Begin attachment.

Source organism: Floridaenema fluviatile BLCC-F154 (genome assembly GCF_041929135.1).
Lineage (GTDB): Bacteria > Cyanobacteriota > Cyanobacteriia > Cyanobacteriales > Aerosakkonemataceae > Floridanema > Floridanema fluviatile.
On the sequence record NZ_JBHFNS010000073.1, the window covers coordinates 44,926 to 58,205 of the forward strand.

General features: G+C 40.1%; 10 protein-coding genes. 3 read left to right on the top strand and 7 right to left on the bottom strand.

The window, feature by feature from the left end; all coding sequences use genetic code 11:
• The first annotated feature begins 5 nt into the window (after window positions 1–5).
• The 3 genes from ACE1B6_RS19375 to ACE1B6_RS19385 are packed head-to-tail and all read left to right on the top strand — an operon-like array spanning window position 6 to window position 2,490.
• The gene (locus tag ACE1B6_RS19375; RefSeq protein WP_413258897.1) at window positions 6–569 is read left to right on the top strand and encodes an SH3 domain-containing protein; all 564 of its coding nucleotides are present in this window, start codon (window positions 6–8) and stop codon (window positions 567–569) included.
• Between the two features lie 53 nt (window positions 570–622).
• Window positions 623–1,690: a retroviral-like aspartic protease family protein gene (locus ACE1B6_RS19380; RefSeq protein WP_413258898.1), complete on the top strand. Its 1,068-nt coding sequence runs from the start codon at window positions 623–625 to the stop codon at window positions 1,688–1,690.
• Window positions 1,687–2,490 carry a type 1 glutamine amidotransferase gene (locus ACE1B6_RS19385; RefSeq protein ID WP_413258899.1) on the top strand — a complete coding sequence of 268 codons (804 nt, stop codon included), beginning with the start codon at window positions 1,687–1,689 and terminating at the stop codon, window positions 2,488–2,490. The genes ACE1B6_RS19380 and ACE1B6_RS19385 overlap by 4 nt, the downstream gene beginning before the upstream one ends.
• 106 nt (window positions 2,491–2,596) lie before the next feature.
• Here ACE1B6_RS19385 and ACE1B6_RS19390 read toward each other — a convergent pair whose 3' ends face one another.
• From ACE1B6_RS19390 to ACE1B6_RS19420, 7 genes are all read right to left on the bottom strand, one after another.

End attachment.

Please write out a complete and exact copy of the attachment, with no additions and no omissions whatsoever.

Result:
Source organism: Floridaenema fluviatile BLCC-F154 (genome assembly GCF_041929135.1).
Lineage (GTDB): Bacteria > Cyanobacteriota > Cyanobacteriia > Cyanobacteriales > Aerosakkonemataceae > Floridanema > Floridanema fluviatile.
On the sequence record NZ_JBHFNS010000073.1, the window covers coordinates 44,926 to 58,205 of the forward strand.

General features: G+C 40.1%; 10 protein-coding genes. 3 read left to right on the top strand and 7 right to left on the bottom strand.

The window, feature by feature from the left end; all coding sequences use genetic code 11:
• The first annotated feature begins 5 nt into the window (after window positions 1–5).
• The 3 genes from ACE1B6_RS19375 to ACE1B6_RS19385 are packed head-to-tail and all read left to right on the top strand — an operon-like array spanning window position 6 to window position 2,490.
• The gene (locus tag ACE1B6_RS19375; RefSeq protein WP_413258897.1) at window positions 6–569 is read left to right on the top strand and encodes an SH3 domain-containing protein; all 564 of its coding nucleotides are present in this window, start codon (window positions 6–8) and stop codon (window positions 567–569) included.
• Between the two features lie 53 nt (window positions 570–622).
• Window positions 623–1,690: a retroviral-like aspartic protease family protein gene (locus ACE1B6_RS19380; RefSeq protein WP_413258898.1), complete on the top strand. Its 1,068-nt coding sequence runs from the start codon at window positions 623–625 to the stop codon at window positions 1,688–1,690.
• Window positions 1,687–2,490 carry a type 1 glutamine amidotransferase gene (locus ACE1B6_RS19385; RefSeq protein ID WP_413258899.1) on the top strand — a complete coding sequence of 268 codons (804 nt, stop codon included), beginning with the start codon at window positions 1,687–1,689 and terminating at the stop codon, window positions 2,488–2,490. The genes ACE1B6_RS19380 and ACE1B6_RS19385 overlap by 4 nt, the downstream gene beginning before the upstream one ends.
• 106 nt (window positions 2,491–2,596) lie before the next feature.
• Here ACE1B6_RS19385 and ACE1B6_RS19390 read toward each other — a convergent pair whose 3' ends face one another.
• From ACE1B6_RS19390 to ACE1B6_RS19420, 7 genes are all read right to left on the bottom strand, one after another.